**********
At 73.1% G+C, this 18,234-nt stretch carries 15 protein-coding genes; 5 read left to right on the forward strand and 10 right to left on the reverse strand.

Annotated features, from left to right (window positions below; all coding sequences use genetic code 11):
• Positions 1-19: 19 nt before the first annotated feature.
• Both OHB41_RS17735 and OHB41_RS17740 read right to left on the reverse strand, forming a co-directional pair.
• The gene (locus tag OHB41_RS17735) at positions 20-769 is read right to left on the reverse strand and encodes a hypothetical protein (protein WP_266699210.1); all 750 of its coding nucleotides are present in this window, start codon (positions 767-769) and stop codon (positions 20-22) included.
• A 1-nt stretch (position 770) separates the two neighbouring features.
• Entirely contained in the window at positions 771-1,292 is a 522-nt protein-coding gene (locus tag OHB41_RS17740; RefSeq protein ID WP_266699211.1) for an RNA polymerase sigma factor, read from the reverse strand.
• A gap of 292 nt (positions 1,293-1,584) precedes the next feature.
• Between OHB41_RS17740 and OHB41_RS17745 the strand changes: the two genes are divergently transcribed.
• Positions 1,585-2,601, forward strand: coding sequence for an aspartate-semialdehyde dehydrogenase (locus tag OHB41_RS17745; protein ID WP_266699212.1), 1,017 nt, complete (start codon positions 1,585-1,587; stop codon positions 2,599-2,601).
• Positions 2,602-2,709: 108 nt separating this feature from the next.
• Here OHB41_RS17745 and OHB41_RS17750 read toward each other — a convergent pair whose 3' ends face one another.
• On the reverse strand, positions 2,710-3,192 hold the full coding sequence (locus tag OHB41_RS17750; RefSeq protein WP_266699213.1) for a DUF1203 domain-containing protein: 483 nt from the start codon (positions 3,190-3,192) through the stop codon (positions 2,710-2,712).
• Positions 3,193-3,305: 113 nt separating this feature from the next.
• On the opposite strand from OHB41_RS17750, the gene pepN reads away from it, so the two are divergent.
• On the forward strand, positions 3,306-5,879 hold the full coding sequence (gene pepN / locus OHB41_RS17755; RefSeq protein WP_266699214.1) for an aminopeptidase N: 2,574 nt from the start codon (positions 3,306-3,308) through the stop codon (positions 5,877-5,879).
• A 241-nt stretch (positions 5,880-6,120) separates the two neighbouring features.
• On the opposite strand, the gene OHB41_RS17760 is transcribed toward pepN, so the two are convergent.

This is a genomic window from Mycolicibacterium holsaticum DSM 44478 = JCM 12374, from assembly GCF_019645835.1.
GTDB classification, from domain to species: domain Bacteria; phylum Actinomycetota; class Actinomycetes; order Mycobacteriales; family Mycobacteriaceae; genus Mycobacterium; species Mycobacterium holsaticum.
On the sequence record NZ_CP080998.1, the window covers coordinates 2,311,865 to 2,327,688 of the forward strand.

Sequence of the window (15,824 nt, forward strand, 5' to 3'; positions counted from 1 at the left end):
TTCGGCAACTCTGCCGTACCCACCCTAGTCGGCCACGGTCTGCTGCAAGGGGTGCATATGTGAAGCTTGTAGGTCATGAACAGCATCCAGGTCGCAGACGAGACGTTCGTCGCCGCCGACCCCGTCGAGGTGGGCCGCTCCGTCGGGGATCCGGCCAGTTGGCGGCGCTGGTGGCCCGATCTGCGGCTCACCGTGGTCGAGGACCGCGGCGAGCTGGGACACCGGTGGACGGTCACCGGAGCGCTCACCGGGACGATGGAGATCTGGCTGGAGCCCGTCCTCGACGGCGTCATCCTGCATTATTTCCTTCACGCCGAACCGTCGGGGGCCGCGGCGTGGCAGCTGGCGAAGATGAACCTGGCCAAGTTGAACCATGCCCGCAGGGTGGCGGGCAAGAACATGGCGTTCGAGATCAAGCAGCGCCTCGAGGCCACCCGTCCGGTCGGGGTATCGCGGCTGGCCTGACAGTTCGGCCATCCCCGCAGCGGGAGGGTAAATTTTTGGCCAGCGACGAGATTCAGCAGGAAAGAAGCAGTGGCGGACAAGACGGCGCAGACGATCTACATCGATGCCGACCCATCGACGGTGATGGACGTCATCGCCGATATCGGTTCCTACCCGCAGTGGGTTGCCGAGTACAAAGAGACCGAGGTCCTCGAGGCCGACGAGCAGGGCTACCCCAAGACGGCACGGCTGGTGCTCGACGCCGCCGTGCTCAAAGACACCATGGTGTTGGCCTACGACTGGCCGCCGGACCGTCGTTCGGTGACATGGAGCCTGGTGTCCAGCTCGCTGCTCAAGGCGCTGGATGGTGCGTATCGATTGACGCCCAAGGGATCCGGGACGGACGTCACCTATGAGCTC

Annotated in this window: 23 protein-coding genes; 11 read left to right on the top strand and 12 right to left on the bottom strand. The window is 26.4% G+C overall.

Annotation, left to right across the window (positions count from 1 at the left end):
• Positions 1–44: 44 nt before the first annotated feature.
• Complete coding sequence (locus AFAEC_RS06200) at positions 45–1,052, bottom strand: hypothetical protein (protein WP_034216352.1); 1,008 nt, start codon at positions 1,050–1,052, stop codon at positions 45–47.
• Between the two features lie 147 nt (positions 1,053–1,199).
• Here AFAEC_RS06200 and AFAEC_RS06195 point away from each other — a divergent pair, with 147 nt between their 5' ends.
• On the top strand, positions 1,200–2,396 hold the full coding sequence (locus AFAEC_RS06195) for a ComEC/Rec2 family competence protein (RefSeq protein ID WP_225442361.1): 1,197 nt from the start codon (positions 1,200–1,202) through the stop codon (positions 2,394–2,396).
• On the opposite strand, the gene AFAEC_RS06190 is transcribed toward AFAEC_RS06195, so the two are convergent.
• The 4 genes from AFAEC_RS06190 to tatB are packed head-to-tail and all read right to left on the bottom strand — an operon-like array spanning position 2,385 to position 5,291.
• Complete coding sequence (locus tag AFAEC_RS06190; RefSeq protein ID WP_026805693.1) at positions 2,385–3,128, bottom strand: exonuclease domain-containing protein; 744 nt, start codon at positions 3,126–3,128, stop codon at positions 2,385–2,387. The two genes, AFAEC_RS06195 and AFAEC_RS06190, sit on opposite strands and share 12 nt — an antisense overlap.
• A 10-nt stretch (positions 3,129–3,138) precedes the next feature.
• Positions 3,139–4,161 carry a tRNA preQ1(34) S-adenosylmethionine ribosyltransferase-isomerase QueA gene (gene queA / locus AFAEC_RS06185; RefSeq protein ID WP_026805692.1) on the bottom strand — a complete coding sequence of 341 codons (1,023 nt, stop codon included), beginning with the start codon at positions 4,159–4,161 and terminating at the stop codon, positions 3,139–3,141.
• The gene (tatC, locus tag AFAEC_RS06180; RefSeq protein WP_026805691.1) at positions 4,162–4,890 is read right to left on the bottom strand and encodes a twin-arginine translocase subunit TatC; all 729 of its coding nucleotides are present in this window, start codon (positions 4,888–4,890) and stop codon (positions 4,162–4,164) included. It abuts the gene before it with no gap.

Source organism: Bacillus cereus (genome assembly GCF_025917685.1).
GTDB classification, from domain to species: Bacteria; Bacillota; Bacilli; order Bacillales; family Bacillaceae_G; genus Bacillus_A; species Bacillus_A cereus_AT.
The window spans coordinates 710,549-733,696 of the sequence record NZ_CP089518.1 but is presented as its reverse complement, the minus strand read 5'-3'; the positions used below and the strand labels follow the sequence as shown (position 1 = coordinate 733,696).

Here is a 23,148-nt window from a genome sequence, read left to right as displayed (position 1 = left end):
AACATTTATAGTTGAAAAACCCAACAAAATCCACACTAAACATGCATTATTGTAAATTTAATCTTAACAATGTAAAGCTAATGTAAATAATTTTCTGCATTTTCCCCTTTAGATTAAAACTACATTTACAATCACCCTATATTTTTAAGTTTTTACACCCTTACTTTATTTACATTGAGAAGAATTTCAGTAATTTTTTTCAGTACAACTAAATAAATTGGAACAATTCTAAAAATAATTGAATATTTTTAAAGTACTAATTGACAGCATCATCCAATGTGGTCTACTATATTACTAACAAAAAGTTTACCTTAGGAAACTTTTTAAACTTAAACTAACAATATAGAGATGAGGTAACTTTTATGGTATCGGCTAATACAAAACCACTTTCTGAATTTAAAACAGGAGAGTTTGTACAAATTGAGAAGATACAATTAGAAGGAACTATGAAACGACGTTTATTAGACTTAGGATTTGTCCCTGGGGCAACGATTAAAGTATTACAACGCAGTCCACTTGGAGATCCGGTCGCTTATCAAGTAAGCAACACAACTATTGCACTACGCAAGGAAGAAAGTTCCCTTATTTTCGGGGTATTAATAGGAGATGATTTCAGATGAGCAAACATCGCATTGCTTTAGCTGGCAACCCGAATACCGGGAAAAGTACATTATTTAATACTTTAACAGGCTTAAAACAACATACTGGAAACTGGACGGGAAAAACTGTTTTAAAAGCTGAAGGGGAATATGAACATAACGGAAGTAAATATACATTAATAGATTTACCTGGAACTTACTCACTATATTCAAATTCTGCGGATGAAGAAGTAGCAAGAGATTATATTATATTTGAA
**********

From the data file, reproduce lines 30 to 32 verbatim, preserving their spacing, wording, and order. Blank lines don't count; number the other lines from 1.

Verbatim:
• On the top strand, positions 1,200–2,396 hold the full coding sequence (locus AFAEC_RS06195) for a ComEC/Rec2 family competence protein (RefSeq protein ID WP_225442361.1): 1,197 nt from the start codon (positions 1,200–1,202) through the stop codon (positions 2,394–2,396).
• On the opposite strand, the gene AFAEC_RS06190 is transcribed toward AFAEC_RS06195, so the two are convergent.
• The 4 genes from AFAEC_RS06190 to tatB are packed head-to-tail and all read right to left on the bottom strand — an operon-like array spanning position 2,385 to position 5,291.